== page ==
The International Olympic Committee announced they will be cutting the sport of wrestling from the 2020 Olympics.
This came as a complete shock to the coaches of West Virginia University's Division I wrestling team.
Head coach Craig Turnbull said the United States wasn't aware this was a possibility in the near future.
"We really had no representation in this decision and it really caught the United States wrestling world by a complete surprise," Turnbull said.
Assistant coach Danny Felix thought it was a hoax.
"I was stunned, I thought it was maybe a joke, a prank. I wasn't sure, but then I found out it was for real," Felix said.
Turnbull said wrestling as an Olympic sport was featured in the earliest Olympic games and to take it away when more than 200 countries offer this sport is an awful decision.
"To take away the opportunity to have that dream is a horrible thing and hopefully it will get turned around," Turnbull said.
For Felix, who wrestled on the 2009 U.S. world team, said he never would have made it that far without the possibility of qualifying for the Olympics.
"As a young child, 12 years old, I had an Olympic dream. I had a dream of competing at the highest level, representing team USA. I think if I didn't have that it wouldn't have kept me on that steady path," Felix said.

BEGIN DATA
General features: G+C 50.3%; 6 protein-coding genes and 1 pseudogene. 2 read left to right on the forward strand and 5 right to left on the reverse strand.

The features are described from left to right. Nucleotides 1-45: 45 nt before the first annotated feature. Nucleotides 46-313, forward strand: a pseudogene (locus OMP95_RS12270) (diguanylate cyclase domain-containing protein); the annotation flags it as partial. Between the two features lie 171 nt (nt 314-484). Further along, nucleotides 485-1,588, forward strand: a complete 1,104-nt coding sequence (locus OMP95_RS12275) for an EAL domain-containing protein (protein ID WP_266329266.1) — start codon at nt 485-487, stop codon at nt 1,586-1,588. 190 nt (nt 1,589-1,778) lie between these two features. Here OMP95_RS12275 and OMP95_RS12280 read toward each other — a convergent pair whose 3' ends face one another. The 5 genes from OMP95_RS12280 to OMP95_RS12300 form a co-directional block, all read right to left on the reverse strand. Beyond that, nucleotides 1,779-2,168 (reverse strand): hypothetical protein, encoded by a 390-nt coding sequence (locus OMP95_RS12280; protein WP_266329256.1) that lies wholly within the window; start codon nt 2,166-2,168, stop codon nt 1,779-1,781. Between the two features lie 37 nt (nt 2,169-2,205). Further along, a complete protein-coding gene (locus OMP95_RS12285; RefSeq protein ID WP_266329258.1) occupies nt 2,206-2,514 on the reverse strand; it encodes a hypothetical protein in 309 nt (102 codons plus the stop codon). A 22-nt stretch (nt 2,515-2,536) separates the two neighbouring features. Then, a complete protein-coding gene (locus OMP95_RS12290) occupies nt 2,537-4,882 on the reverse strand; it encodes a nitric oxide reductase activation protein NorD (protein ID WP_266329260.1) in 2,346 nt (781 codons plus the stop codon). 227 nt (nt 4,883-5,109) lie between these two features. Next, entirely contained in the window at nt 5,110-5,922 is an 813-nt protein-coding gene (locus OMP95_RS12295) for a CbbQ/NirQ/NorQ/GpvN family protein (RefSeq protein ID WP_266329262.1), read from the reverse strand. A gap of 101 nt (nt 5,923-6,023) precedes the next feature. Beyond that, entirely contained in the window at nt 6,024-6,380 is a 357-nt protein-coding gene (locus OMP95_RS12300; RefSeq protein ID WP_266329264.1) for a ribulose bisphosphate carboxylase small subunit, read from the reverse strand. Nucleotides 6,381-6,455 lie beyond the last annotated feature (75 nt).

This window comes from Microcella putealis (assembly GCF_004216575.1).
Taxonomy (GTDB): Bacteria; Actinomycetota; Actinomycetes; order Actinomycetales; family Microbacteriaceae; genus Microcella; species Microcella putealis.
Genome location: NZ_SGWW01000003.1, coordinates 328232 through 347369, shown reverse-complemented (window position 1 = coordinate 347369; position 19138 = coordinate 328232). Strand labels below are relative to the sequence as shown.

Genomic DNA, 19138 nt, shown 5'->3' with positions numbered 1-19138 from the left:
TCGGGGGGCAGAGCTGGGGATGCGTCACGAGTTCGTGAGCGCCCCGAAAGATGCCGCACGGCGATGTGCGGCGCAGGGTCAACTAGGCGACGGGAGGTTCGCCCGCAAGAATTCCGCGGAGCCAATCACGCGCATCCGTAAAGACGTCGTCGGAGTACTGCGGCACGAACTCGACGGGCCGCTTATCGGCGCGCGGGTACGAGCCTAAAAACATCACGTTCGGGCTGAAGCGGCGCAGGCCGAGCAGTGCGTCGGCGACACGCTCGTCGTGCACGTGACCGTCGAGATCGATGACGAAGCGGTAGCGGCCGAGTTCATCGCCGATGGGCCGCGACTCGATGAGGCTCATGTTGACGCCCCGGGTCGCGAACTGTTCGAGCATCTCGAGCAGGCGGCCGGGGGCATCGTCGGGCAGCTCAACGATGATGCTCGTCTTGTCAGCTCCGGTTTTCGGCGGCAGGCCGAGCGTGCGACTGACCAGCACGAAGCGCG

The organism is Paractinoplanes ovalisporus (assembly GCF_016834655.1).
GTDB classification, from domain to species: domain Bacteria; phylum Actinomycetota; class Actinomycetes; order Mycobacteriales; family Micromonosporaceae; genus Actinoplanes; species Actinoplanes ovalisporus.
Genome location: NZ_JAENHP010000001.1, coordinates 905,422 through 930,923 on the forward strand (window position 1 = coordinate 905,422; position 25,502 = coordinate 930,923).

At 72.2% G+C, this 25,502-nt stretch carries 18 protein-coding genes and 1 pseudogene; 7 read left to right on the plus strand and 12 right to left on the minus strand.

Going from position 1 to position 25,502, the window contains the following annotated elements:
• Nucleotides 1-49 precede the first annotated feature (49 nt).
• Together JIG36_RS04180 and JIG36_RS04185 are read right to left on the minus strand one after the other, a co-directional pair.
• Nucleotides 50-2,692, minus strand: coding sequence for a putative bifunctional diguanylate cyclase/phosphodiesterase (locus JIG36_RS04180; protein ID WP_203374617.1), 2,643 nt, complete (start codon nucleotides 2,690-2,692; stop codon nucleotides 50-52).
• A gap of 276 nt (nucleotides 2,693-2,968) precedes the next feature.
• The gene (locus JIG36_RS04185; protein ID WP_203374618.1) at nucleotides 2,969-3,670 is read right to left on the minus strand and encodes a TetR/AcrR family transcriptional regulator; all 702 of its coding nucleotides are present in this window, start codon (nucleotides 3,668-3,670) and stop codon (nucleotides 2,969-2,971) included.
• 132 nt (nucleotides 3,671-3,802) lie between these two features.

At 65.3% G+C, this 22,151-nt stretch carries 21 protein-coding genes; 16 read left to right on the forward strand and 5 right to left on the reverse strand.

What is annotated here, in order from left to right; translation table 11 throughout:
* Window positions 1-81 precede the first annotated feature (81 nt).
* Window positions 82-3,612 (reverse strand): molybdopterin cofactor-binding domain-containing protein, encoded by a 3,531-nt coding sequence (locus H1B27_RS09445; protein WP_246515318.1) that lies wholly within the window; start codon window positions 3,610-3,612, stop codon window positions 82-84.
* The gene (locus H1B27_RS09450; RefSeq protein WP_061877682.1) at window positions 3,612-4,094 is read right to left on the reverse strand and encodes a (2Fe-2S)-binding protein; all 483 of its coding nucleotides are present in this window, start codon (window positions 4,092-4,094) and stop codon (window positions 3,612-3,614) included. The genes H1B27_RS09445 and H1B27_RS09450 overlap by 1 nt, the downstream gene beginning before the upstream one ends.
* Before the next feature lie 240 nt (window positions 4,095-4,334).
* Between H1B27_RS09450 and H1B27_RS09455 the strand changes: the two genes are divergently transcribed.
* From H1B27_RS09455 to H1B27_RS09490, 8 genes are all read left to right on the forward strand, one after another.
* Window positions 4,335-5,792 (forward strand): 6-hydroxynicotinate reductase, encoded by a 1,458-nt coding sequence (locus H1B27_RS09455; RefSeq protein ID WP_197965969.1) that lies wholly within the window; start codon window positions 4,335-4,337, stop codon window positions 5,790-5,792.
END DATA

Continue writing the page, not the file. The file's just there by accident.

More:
Greg Jones, the other assistant coach at WVU, said the Olympics allows athletes to have larger goals and dreams.
"The Olympics is the pinnacle of our sport. It's what drives a lot of young wrestlers. I think one of the reasons why I was able to attain the success I did in college is that my coaches constantly drove home a goal larger than the one I was pursuing," Jones added.
Jones won more than 100 matches in his college wrestling career at WVU. He said wrestling is more than just a sport, it's a way of life.
"Wrestling is really a lifestyle and it's a lifestyle that a lot of us lived since we were very young kids and to have something like that, the pinnacle of our sport taken away from us, you know, by surprise was something that was really hard to swallow," Jones said.
If the Olympics does eliminate wrestling, Jones said it would also impact future coaches of the sport.
"If you look across the NCAA wrestling, the Olympic movement has fostered and developed a lot of great leaders in our sport. So, I think if you start looking at the trickle down, you're looking at a lot of future coaches and a lot of future athletes that aren't getting that seasoning, that knowledge that is a part of that Olympic development," Jones said.
For Felix, he would feel it close to home because he had dreams of seeing his son follow in his footsteps.
"I have a son and he's starting to wrestle and he watched his daddy wrestle and he wants to do what I did and I want him to be able to have that," Felix said.
Felix, Turnbull, and Jones are optimistic about the decision being turned around and have already started doing what they can to help these efforts.
"There are a lot of wrestling fans, a lot of passionate wrestling fans. I think the IOC and the people who thought that they could do this are in for a big fight," Felix added.